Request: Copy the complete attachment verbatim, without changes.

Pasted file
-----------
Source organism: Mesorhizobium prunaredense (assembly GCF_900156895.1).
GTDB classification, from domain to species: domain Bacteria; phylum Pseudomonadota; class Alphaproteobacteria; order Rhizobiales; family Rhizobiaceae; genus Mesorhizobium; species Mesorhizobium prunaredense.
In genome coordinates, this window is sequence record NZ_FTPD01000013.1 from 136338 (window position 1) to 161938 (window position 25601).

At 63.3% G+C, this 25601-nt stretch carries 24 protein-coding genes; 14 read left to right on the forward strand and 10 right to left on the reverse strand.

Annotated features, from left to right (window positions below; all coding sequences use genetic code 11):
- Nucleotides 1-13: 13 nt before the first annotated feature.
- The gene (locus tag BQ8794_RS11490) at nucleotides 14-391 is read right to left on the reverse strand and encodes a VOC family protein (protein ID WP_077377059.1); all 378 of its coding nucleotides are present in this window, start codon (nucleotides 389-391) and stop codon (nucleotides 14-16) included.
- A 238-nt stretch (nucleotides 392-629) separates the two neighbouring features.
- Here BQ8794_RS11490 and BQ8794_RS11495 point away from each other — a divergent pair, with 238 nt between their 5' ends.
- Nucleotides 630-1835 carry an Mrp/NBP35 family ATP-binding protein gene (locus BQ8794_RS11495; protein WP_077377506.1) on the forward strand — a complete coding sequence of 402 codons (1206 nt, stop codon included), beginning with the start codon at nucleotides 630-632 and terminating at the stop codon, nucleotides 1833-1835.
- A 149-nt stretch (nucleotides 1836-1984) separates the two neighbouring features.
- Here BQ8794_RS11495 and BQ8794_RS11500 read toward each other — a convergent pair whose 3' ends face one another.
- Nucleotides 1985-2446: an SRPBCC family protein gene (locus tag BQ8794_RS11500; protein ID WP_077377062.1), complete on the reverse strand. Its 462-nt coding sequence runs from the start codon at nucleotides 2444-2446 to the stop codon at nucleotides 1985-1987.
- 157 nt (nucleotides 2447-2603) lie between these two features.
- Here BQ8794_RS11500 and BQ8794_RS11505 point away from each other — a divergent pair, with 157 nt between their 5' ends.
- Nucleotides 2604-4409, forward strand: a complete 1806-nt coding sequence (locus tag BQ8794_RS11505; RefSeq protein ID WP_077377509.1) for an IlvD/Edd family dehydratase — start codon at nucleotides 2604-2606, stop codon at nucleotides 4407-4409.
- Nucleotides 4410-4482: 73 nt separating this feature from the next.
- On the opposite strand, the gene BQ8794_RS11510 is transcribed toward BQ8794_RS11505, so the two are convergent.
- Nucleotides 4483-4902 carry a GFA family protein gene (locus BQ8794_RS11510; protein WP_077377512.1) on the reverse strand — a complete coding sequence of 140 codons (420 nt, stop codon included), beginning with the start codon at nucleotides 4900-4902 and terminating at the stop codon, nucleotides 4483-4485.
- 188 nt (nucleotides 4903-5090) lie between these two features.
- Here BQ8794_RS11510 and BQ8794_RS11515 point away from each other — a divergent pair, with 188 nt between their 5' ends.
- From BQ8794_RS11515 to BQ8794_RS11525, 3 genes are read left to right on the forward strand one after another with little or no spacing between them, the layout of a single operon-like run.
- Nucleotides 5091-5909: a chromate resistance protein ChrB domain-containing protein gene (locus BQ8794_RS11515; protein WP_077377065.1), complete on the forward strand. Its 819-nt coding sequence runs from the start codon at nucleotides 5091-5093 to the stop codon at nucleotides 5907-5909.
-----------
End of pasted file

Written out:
Source organism: Mesorhizobium prunaredense (assembly GCF_900156895.1).
GTDB classification, from domain to species: domain Bacteria; phylum Pseudomonadota; class Alphaproteobacteria; order Rhizobiales; family Rhizobiaceae; genus Mesorhizobium; species Mesorhizobium prunaredense.
In genome coordinates, this window is sequence record NZ_FTPD01000013.1 from 136338 (window position 1) to 161938 (window position 25601).

At 63.3% G+C, this 25601-nt stretch carries 24 protein-coding genes; 14 read left to right on the forward strand and 10 right to left on the reverse strand.

Annotated features, from left to right (window positions below; all coding sequences use genetic code 11):
- Nucleotides 1-13: 13 nt before the first annotated feature.
- The gene (locus tag BQ8794_RS11490) at nucleotides 14-391 is read right to left on the reverse strand and encodes a VOC family protein (protein ID WP_077377059.1); all 378 of its coding nucleotides are present in this window, start codon (nucleotides 389-391) and stop codon (nucleotides 14-16) included.
- A 238-nt stretch (nucleotides 392-629) separates the two neighbouring features.
- Here BQ8794_RS11490 and BQ8794_RS11495 point away from each other — a divergent pair, with 238 nt between their 5' ends.
- Nucleotides 630-1835 carry an Mrp/NBP35 family ATP-binding protein gene (locus BQ8794_RS11495; protein WP_077377506.1) on the forward strand — a complete coding sequence of 402 codons (1206 nt, stop codon included), beginning with the start codon at nucleotides 630-632 and terminating at the stop codon, nucleotides 1833-1835.
- A 149-nt stretch (nucleotides 1836-1984) separates the two neighbouring features.
- Here BQ8794_RS11495 and BQ8794_RS11500 read toward each other — a convergent pair whose 3' ends face one another.
- Nucleotides 1985-2446: an SRPBCC family protein gene (locus tag BQ8794_RS11500; protein ID WP_077377062.1), complete on the reverse strand. Its 462-nt coding sequence runs from the start codon at nucleotides 2444-2446 to the stop codon at nucleotides 1985-1987.
- 157 nt (nucleotides 2447-2603) lie between these two features.
- Here BQ8794_RS11500 and BQ8794_RS11505 point away from each other — a divergent pair, with 157 nt between their 5' ends.
- Nucleotides 2604-4409, forward strand: a complete 1806-nt coding sequence (locus tag BQ8794_RS11505; RefSeq protein ID WP_077377509.1) for an IlvD/Edd family dehydratase — start codon at nucleotides 2604-2606, stop codon at nucleotides 4407-4409.
- Nucleotides 4410-4482: 73 nt separating this feature from the next.
- On the opposite strand, the gene BQ8794_RS11510 is transcribed toward BQ8794_RS11505, so the two are convergent.
- Nucleotides 4483-4902 carry a GFA family protein gene (locus BQ8794_RS11510; protein WP_077377512.1) on the reverse strand — a complete coding sequence of 140 codons (420 nt, stop codon included), beginning with the start codon at nucleotides 4900-4902 and terminating at the stop codon, nucleotides 4483-4485.
- 188 nt (nucleotides 4903-5090) lie between these two features.
- Here BQ8794_RS11510 and BQ8794_RS11515 point away from each other — a divergent pair, with 188 nt between their 5' ends.
- From BQ8794_RS11515 to BQ8794_RS11525, 3 genes are read left to right on the forward strand one after another with little or no spacing between them, the layout of a single operon-like run.
- Nucleotides 5091-5909: a chromate resistance protein ChrB domain-containing protein gene (locus BQ8794_RS11515; protein WP_077377065.1), complete on the forward strand. Its 819-nt coding sequence runs from the start codon at nucleotides 5091-5093 to the stop codon at nucleotides 5907-5909.